Following Governor Janet Mills’ decision on the weekend to veto LD 553, the enabling bill that has been on her desk since last June, proponents of Maine becoming the first state to legalise sports betting in 2020 were dealt a significant blow. Nevertheless, the veto can be reversed by legislators, but a two-thirds vote would be required in both the House and the Senate.
The decision by Mills to block progress on the bill was stated in a public statement in which she wrote: “Pursuant to the authority vested in me by Article IV, Part Third, Section 2 of the Maine Constitution, I am vetoing LD 553, An Act to Ensure Proper Oversight of Sports Betting in the State.”
She added that while the Supreme Court has issued the go-ahead statements to control sports wagering, that doesn’t mean they’ve got to.
“I respect the long hours and hard work that the Committee on Veterans and Legal Affairs put into this bill following its submission as a concept draft and the number of work sessions in which the Committee tried to combine the best of several bills on this difficult subject matter,” she noted.
“And I believe this bill is a good effort by those who wish to bring out into the open a black market activity that is practiced by many now and who want to regulate that activity without over-regulating or over-taxing it so as to drive it back underground. The bill is a step forward towards achieving that delicate balance. But respectfully, I remain unconvinced at this time that the majority of Maine people are ready to legalize, support, endorse and promote betting on athletic events.”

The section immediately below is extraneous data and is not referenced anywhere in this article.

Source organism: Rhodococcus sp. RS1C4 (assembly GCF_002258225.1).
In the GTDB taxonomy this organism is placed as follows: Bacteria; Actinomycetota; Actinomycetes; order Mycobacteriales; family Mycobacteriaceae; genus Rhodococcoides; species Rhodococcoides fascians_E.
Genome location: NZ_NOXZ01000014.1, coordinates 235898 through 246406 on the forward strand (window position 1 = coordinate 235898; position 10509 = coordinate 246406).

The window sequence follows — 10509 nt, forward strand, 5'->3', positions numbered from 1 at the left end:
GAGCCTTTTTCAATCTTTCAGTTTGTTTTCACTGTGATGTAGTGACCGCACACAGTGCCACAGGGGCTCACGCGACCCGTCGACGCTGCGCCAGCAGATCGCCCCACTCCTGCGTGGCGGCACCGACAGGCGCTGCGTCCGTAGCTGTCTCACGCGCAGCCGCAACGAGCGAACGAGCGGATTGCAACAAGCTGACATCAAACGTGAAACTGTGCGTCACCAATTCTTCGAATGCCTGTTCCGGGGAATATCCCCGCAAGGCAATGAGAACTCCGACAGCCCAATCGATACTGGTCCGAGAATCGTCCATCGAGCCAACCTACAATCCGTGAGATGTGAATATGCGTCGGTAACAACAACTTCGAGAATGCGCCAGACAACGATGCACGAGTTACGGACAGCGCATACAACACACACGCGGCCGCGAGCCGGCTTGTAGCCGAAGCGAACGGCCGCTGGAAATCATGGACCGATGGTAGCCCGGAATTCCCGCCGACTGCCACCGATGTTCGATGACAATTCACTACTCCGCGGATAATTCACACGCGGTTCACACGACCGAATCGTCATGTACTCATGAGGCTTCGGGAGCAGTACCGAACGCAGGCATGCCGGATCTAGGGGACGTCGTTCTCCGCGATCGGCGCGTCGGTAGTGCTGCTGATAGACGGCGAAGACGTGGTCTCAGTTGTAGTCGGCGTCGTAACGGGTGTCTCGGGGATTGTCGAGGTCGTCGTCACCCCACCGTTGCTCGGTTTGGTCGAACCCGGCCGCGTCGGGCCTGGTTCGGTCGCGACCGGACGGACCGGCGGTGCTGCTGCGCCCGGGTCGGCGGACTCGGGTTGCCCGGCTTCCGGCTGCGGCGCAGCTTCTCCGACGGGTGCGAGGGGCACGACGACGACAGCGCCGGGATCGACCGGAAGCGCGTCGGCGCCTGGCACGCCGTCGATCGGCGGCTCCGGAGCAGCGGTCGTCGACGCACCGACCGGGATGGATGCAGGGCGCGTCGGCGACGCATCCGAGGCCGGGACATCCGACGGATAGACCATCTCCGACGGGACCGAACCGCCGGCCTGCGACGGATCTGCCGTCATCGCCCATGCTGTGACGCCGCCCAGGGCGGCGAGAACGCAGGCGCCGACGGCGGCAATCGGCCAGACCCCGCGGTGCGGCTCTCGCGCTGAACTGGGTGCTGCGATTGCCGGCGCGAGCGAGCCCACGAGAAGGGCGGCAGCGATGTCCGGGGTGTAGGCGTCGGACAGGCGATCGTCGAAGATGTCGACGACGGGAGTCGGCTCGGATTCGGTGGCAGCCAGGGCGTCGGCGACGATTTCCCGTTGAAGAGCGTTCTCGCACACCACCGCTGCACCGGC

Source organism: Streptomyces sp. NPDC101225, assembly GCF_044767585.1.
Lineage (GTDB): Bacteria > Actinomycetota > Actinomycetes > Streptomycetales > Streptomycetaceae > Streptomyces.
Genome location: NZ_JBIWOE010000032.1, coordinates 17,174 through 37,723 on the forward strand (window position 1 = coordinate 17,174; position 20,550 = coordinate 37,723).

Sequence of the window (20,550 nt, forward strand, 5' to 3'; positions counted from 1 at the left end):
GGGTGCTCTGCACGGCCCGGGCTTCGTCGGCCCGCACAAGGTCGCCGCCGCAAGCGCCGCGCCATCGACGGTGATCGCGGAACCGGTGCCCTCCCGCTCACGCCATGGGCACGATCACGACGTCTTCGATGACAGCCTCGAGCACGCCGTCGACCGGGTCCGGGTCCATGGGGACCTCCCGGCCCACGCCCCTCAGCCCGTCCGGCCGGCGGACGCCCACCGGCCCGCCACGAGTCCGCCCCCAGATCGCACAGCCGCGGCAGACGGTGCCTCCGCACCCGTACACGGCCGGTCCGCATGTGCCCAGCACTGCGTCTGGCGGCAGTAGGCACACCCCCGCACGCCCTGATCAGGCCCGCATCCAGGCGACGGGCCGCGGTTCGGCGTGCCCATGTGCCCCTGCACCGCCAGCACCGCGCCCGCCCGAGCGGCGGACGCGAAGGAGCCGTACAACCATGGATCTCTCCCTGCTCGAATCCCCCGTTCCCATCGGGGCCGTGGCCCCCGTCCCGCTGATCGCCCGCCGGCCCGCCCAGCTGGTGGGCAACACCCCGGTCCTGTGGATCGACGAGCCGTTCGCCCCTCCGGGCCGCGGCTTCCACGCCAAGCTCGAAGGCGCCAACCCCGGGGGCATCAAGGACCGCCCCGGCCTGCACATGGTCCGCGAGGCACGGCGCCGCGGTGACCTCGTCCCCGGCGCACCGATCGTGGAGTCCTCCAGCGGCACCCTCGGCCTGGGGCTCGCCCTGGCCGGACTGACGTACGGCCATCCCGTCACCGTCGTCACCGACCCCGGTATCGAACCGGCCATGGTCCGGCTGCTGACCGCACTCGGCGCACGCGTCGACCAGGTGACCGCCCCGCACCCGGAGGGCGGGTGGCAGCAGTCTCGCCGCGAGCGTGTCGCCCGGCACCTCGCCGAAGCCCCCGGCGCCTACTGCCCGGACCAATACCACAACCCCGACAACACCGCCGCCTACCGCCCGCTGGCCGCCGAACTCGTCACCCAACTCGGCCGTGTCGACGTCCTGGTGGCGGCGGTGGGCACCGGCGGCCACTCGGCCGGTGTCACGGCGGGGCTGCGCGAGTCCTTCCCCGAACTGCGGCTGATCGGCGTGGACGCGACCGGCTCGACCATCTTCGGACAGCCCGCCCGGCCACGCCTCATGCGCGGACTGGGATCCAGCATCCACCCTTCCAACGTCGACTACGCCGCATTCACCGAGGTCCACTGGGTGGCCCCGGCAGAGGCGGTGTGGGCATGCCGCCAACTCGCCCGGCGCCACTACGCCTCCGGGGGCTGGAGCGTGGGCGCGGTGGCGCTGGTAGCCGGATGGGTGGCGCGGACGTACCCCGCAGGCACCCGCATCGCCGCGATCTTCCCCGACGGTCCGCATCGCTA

The Governor continued to call for more consideration as to how sports betting will have an impact on the state: “Before Maine joins the frenzy of states hungry to attract this market, I believe we need to examine the issue more clearly; better understand the evolving experiences of other states; and thoughtfully determine the best approach for Maine. That approach needs to protect youthful gamblers and those least able to absorb losses under a closely regulated scheme.”
Mills also poured cold water on some of the sports betting revenues projections.
“We are also told that the state can access new revenues by legalising sports betting,” she wrote. “But for the more than dozen states that have enacted legislation regarding this form of gambling, revenues have fallen far short of projections for a variety of reasons, and the economic impact of mobile sports gambling on pre-existing facilities, given the potential saturation in the market, is uncertain.
“In addition, while legalised sports gambling may attract some revenue to the state coffers, the same economic premise in theory would justify legalising all forms of gambling – betting on the weather, spelling bees and school board elections, for instance.”
She added: “Finally, we are also told that Maine needs to legalise sports gambling in order to preserve its existing market share in the betting industry. That premise is still speculative, and, in any event, merits a longer term analysis given the constantly changing dynamics of gambling in New England.”